This burden should not be difficult to satisfy in this case, as the government has already asserted in argument several risks of danger from mixing drugs and guns. For example, it claimed that due to the illegal nature of their activities, drug users and addicts would be more likely than other citizens to have hostile run-ins with law enforcement officers, which would threaten the safety of the law enforcement officers when guns are involved. It claimed that because drug users and addicts would "necessarily interact with a criminal element when obtaining their drugs," their transactions in the black market would present far greater risks of violence(including gun violence) than lawful commerce.

Again, those considerations that the 4th Circuit brought to bear in Carter are a very different set of circumstances than being, as Wilson was at the time, a home health care specialist with the legal right in Nevada to use marijuana medicinally.

As far as Wilson in the 9th Circuit Court of Appeals goes, lawyer Rainey felt he detected some possible bad attitude on the part of the judges, a sense that mixing marijuana with the Second Amendment meant that they were imagining the issue was about "crazy backwoods redneck potheads who want their guns, marginalizing my client and people like her."

Win or lose, Rainey at least hopes for a written opinion that is "well thought out and lengthy." These issues "deserve that level of attention." But he does fear that the apparent reliance on Dugan, a very short and ill-argued opinion, might mean he'll be disappointed.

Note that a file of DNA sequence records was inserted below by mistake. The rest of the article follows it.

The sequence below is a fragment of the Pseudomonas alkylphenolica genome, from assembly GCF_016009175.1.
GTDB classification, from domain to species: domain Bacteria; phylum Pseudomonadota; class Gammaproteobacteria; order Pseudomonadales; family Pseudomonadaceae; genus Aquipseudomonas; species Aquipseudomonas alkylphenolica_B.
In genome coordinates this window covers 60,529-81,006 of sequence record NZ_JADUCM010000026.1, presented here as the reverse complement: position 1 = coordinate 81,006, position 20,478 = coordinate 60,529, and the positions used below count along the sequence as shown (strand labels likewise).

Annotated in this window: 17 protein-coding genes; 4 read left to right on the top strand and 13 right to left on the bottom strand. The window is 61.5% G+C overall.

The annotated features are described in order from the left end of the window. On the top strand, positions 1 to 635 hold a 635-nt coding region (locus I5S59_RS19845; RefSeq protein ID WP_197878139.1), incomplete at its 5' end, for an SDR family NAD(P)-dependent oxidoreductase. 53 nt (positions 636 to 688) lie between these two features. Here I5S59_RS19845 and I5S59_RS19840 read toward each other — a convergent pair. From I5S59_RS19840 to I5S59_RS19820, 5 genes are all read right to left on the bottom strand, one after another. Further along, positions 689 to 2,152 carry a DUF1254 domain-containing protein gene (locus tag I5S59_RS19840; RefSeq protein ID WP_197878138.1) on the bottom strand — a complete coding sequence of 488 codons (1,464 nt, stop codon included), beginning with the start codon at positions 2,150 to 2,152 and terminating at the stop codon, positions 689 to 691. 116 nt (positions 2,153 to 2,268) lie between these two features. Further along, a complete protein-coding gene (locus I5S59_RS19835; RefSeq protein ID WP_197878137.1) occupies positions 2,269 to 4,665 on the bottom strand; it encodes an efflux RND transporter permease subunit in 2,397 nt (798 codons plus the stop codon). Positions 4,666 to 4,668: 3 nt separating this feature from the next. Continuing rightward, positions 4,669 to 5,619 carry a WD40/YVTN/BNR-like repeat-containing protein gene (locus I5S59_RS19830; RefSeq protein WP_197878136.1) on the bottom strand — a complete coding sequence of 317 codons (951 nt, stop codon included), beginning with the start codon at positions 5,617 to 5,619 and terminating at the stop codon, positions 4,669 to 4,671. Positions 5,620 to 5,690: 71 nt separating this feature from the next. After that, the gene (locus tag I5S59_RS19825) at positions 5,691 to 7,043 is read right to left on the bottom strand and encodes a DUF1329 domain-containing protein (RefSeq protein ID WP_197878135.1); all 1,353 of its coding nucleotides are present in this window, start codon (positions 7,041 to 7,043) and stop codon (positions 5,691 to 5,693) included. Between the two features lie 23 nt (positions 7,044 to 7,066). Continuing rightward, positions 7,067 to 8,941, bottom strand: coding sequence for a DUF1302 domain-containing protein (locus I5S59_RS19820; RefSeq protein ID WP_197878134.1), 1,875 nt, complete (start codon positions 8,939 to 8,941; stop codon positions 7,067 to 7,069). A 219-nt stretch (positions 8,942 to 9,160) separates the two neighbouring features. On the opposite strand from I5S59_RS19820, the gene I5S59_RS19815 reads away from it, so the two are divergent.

Rainey suspects from the oral arguments that his First and Fifth Amendment arguments are barely being considered by the judges, though he insists given the general uselessness of actually possessing the marijuana card in Nevada in 2011 that "I firmly believe everyone who obtained the card were essentially saying I want to be counted [among citizens in support of medical pot] and it seems to me that is a form of speech or at least association that should be afforded protection."

Rainey also thinks the judges might be trying to see an out in the fact that the statute relies on the federal firearms licensee selling the gun having a reasonable cause to believe the potential buyer is an unlawful user, and suggested perhaps a card holder should just keep that info to themselves. However, the form the buyer has to sign requires them to disclose if they are an unlawful user. A card holder like Wilson might not think they are. She left that part of her form blank during the aborted gun sale that launched this case. But a card holder might also know that apparently the government disagrees, and believes being a card holder does make you ineligible for a legal gun purchase.